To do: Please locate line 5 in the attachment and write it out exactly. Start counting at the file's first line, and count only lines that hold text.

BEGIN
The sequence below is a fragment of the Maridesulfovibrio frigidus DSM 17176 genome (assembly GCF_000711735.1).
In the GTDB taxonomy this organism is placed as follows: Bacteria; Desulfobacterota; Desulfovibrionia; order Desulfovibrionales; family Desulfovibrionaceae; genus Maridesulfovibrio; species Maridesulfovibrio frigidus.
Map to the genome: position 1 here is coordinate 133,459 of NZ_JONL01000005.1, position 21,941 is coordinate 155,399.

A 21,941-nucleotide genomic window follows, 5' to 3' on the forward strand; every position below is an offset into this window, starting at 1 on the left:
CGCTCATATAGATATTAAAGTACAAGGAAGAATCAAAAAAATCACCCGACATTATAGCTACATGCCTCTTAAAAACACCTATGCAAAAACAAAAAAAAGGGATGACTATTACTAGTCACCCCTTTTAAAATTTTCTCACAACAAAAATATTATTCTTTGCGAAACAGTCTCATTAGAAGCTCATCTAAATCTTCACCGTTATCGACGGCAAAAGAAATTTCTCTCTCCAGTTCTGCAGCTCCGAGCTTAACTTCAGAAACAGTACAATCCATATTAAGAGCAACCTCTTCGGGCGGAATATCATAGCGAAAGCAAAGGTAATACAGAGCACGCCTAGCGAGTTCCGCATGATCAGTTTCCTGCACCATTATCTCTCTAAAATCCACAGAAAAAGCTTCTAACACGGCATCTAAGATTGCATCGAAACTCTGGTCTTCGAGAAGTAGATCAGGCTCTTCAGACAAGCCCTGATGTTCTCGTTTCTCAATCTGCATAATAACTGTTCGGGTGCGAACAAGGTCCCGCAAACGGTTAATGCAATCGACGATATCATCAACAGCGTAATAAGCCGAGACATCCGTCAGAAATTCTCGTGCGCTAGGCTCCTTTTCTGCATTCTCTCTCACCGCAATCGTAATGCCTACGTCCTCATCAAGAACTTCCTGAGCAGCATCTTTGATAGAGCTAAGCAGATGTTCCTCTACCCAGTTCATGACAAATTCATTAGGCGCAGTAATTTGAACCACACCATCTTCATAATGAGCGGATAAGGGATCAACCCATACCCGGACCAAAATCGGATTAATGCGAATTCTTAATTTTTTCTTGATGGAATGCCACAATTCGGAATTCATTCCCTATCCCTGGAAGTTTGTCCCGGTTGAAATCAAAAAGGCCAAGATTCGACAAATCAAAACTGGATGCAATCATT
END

CGCTCATATAGATATTAAAGTACAAGGAAGAATCAAAAAAATCACCCGACATTATAGCTACATGCCTCTTAAAAACACCTATGCAAAAACAAAAAAAAGGGATGACTATTACTAGTCACCCCTTTTAAAATTTTCTCACAACAAAAATATTATTCTTTGCGAAACAGTCTCATTAGAAGCTCATCTAAATCTTCACCGTTATCGACGGCAAAAGAAATTTCTCTCTCCAGTTCTGCAGCTCCGAGCTTAACTTCAGAAACAGTACAATCCATATTAAGAGCAACCTCTTCGGGCGGAATATCATAGCGAAAGCAAAGGTAATACAGAGCACGCCTAGCGAGTTCCGCATGATCAGTTTCCTGCACCATTATCTCTCTAAAATCCACAGAAAAAGCTTCTAACACGGCATCTAAGATTGCATCGAAACTCTGGTCTTCGAGAAGTAGATCAGGCTCTTCAGACAAGCCCTGATGTTCTCGTTTCTCAATCTGCATAATAACTGTTCGGGTGCGAACAAGGTCCCGCAAACGGTTAATGCAATCGACGATATCATCAACAGCGTAATAAGCCGAGACATCCGTCAGAAATTCTCGTGCGCTAGGCTCCTTTTCTGCATTCTCTCTCACCGCAATCGTAATGCCTACGTCCTCATCAAGAACTTCCTGAGCAGCATCTTTGATAGAGCTAAGCAGATGTTCCTCTACCCAGTTCATGACAAATTCATTAGGCGCAGTAATTTGAACCACACCATCTTCATAATGAGCGGATAAGGGATCAACCCATACCCGGACCAAAATCGGATTAATGCGAATTCTTAATTTTTTCTTGATGGAATGCCACAATTCGGAATTCATTCCCTATCCCTGGAAGTTTGTCCCGGTTGAAATCAAAAAGGCCAAGATTCGACAAATCAAAACTGGATGCAATCATT